Building a Universal Regime: the Chartered Mess Is More of the Same

by Nigel Bolton-Shaw on August 15, 2012

Standard Chartered has just agreed to settle Iranian money laundering charges with the US even though the bank isn’t fully based in the US and strongly denied the allegations – at least initially.

It didn’t take long before the bank’s officials came to their senses and decided to settle, given the overwhelming regulator pressure that could have been applied. No doubt we’ll see more of this in the 21st century. It’s part of a trend.

Let’s back up momentarily and look at this from a historical perspective. There is no doubt a faction of the regulatory and banking community are trying to globalize Western finance.

This is not the stuff of tin foil hats but a deadly serious commercial trend of import to investors and businesspeople alike.

There is of course John Perkins famous book, “Confessions of an Economic Hit Man.” Perkins who worked for the US National Security Agency (NSA) famously explained what he considered to be the mandate of both the International Monetary Fund and the World Bank.

The World Bank, we learned, lent to banana republics mostly. Then, when the money was predictably lost or stolen, the IMF was called in to privatize assets and otherwise ensure that World Bank funds could be regained.

In this way whole countries became part of a larger Western sphere of influence. Multinationals owned great asset swaths and the country’s political establishment was firmly wedded to larger Anglo business and economic facilities.

More recently Anglo regulatory and taxing authorities are positioning themselves worldwide in concert with policing authorities like the FBI – now in some 90 countries.

The FBI was a domestic US facility and its overseas’ expansion is extra-constitutional. But this has not stood in its way. US and British taxing authorities now claim the power to tax citizen assets anywhere in the world.

It is a growing effort. BRIC countries, especially China, are expanding their sphere of influence as well from an economic and currency standpoint.

European countries, needing cash are becoming part of the trend, too, as David Galland points out in ‘Bypassing Government Roadblocks to Your Personal Prosperity

Most of the time when we think about raising taxes, it’s the threat of millionaires leaving. We don’t usually think about them not coming to a country. Here’s an interesting case of Zlatan Ibrahimovic signing a soccer contract for 14 million euros per year. If the new tax goes through in France, he will be taxed for 75% over the first million euros.

If the tax does go through, good luck attracting multimillion-earning players to France. A lot of people in the 99% will be pretty unhappy when all of their sports teams become horrible as a result of the tax.”

The regulatory and bureaucratic impulse of the 20th and 21st century is toward bigness – and further intrusiveness. It is important to understand this trend if one is to understand the world today from a realistic investment and professional point of view.

Back to Standard Chartered. A UK Telegraph article serves as a good jumping-off point. Here’s how it begins:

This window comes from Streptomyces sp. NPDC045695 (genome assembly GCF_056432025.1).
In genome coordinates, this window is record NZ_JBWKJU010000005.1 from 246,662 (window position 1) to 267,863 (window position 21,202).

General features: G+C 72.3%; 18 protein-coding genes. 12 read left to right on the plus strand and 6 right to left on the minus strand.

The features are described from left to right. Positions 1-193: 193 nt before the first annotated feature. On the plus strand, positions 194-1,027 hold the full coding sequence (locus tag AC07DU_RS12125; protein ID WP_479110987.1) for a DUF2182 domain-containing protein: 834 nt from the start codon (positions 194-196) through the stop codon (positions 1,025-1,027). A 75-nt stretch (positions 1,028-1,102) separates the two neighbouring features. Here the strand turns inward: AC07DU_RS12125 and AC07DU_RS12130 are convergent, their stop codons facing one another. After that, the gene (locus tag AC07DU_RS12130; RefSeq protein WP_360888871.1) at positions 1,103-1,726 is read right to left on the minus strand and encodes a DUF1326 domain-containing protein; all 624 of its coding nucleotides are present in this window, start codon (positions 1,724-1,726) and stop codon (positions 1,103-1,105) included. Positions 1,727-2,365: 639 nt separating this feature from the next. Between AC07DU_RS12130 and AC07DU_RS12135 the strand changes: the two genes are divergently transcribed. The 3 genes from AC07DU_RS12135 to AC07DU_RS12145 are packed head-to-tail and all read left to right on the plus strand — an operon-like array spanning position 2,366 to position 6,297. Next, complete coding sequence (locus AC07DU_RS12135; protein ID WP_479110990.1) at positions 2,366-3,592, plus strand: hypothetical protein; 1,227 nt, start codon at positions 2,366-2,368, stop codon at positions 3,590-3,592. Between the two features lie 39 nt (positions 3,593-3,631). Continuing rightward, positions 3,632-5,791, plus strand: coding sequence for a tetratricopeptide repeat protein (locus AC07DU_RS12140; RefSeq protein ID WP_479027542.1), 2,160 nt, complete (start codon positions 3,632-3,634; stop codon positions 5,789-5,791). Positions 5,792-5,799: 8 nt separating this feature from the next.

Standard Chartered agreed to pay a $340m (£217m) fine on Tuesday in a humbling settlement with a United States regulator over Iranian money-laundering charges.

The British bank was forced to capitulate, also agreeing to a money-laundering monitor, after a week’s stand-off with the New York State Department of Financial Services (DFS), just hours before it faced a public hearing.

In the settlement, the bank admitted the value of transactions at fault amounted to “at least $250bn”, not $14m as it had said. Last week the New York financial regulator claimed that the “flagrantly deceptive actions” by the British bank had left the US “vulnerable to terrorists, weapons dealers, drug kingpins and corrupt regimes”. The charges wiped more than 20pc off the bank’s share price in 24 hours.

The agreement is only with the DFS in New York and is not the co-ordinated settlement with all US regulators the bank had hoped for. “We will continue to work with our federal and state partners on this matter,” the DFS said.

Standard Chartered has agreed to an extraordinary level of supervision by the DFS to salvage its Wall Street bank licence and avert a public showdown over its Iranian operations.

“The bank shall install a monitor for a term of at least two years who will report directly to the DFS and who will evaluate the money-laundering risk controls in the New York branch and implementation of appropriate corrective measures,” said the DFS in a statement. “In addition, DFS examiners shall be placed on site at the bank.”

You see? Because Chartered had US exposure and didn’t want to lose its Wall Street licence, those in charge of Chartered eventually saw no upside in fighting the charges.

Much as taxing and policing authorities are becoming more invasive globally, so regulatory/civil authorities are as well. The Megaupload Internet sharing empire of Kim Dotcom was taken down by American copyright enforcers projecting FBI agents halfway around the world to New Zealand.

We’ve covered that incident in these pages and pointed out that as invasive as some of these tactics are, it is too early to say how effective they will be. The search warrant that the authorities used to enter Dotcom’s mansion was recently ruled illegal and there is certainly a chance the entire extradition procedure may collapse.

But whether it does or not, it is nonetheless obvious we’re entering a new era where the projection of regulatory, economic and even military power (via the UN’s 2005 “responsibility to protect” mandate) are becoming more evident and intrusive.

People who do not take this into account, especially when contemplating international transactions, do so at their own peril.


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